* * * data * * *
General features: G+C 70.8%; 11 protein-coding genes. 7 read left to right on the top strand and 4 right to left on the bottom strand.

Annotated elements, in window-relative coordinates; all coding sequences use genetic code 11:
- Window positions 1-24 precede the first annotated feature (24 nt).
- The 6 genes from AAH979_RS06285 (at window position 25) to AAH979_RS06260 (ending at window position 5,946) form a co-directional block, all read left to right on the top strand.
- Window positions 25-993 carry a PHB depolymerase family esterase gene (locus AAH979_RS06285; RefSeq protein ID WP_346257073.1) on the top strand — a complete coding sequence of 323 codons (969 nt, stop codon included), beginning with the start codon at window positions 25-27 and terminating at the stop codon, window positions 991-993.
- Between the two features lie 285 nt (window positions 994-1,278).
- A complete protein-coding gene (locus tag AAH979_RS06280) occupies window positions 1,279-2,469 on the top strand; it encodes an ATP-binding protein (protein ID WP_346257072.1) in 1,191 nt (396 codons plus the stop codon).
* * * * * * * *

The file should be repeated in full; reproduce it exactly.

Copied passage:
General features: G+C 70.8%; 11 protein-coding genes. 7 read left to right on the top strand and 4 right to left on the bottom strand.

Annotated elements, in window-relative coordinates; all coding sequences use genetic code 11:
- Window positions 1-24 precede the first annotated feature (24 nt).
- The 6 genes from AAH979_RS06285 (at window position 25) to AAH979_RS06260 (ending at window position 5,946) form a co-directional block, all read left to right on the top strand.
- Window positions 25-993 carry a PHB depolymerase family esterase gene (locus AAH979_RS06285; RefSeq protein ID WP_346257073.1) on the top strand — a complete coding sequence of 323 codons (969 nt, stop codon included), beginning with the start codon at window positions 25-27 and terminating at the stop codon, window positions 991-993.
- Between the two features lie 285 nt (window positions 994-1,278).
- A complete protein-coding gene (locus tag AAH979_RS06280) occupies window positions 1,279-2,469 on the top strand; it encodes an ATP-binding protein (protein ID WP_346257072.1) in 1,191 nt (396 codons plus the stop codon).